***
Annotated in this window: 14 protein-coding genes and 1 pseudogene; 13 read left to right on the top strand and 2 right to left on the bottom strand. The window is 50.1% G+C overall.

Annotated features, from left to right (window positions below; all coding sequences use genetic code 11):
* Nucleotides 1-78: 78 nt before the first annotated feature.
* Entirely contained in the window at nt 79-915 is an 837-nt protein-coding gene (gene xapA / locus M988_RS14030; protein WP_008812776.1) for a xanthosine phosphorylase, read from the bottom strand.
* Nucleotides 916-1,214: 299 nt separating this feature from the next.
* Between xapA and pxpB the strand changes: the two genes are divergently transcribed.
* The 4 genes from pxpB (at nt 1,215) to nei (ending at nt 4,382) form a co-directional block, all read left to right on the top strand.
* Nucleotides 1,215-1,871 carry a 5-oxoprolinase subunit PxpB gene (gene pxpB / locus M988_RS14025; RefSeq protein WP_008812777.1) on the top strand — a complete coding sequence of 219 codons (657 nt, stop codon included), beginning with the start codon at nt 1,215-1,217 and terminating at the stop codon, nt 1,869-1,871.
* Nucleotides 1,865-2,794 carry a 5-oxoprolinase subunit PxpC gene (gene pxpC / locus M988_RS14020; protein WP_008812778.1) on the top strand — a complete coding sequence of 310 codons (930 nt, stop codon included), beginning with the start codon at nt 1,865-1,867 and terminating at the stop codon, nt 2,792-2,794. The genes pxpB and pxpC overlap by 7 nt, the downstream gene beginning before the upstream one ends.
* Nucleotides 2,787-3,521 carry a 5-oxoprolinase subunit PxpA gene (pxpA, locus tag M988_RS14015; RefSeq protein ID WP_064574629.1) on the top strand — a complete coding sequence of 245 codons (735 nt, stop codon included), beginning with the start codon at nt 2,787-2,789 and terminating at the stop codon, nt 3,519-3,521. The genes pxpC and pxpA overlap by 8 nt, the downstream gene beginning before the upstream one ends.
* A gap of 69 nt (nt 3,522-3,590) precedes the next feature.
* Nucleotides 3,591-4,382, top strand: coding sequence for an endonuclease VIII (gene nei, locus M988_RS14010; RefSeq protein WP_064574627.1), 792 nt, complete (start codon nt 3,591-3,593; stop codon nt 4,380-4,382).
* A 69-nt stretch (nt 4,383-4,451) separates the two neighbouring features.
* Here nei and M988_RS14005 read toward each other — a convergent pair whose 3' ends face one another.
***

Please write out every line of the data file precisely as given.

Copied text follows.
Annotated in this window: 14 protein-coding genes and 1 pseudogene; 13 read left to right on the top strand and 2 right to left on the bottom strand. The window is 50.1% G+C overall.

Annotated features, from left to right (window positions below; all coding sequences use genetic code 11):
* Nucleotides 1-78: 78 nt before the first annotated feature.
* Entirely contained in the window at nt 79-915 is an 837-nt protein-coding gene (gene xapA / locus M988_RS14030; protein WP_008812776.1) for a xanthosine phosphorylase, read from the bottom strand.
* Nucleotides 916-1,214: 299 nt separating this feature from the next.
* Between xapA and pxpB the strand changes: the two genes are divergently transcribed.
* The 4 genes from pxpB (at nt 1,215) to nei (ending at nt 4,382) form a co-directional block, all read left to right on the top strand.
* Nucleotides 1,215-1,871 carry a 5-oxoprolinase subunit PxpB gene (gene pxpB / locus M988_RS14025; RefSeq protein WP_008812777.1) on the top strand — a complete coding sequence of 219 codons (657 nt, stop codon included), beginning with the start codon at nt 1,215-1,217 and terminating at the stop codon, nt 1,869-1,871.
* Nucleotides 1,865-2,794 carry a 5-oxoprolinase subunit PxpC gene (gene pxpC / locus M988_RS14020; protein WP_008812778.1) on the top strand — a complete coding sequence of 310 codons (930 nt, stop codon included), beginning with the start codon at nt 1,865-1,867 and terminating at the stop codon, nt 2,792-2,794. The genes pxpB and pxpC overlap by 7 nt, the downstream gene beginning before the upstream one ends.
* Nucleotides 2,787-3,521 carry a 5-oxoprolinase subunit PxpA gene (pxpA, locus tag M988_RS14015; RefSeq protein ID WP_064574629.1) on the top strand — a complete coding sequence of 245 codons (735 nt, stop codon included), beginning with the start codon at nt 2,787-2,789 and terminating at the stop codon, nt 3,519-3,521. The genes pxpC and pxpA overlap by 8 nt, the downstream gene beginning before the upstream one ends.
* A gap of 69 nt (nt 3,522-3,590) precedes the next feature.
* Nucleotides 3,591-4,382, top strand: coding sequence for an endonuclease VIII (gene nei, locus M988_RS14010; RefSeq protein WP_064574627.1), 792 nt, complete (start codon nt 3,591-3,593; stop codon nt 4,380-4,382).
* A 69-nt stretch (nt 4,383-4,451) separates the two neighbouring features.
* Here nei and M988_RS14005 read toward each other — a convergent pair whose 3' ends face one another.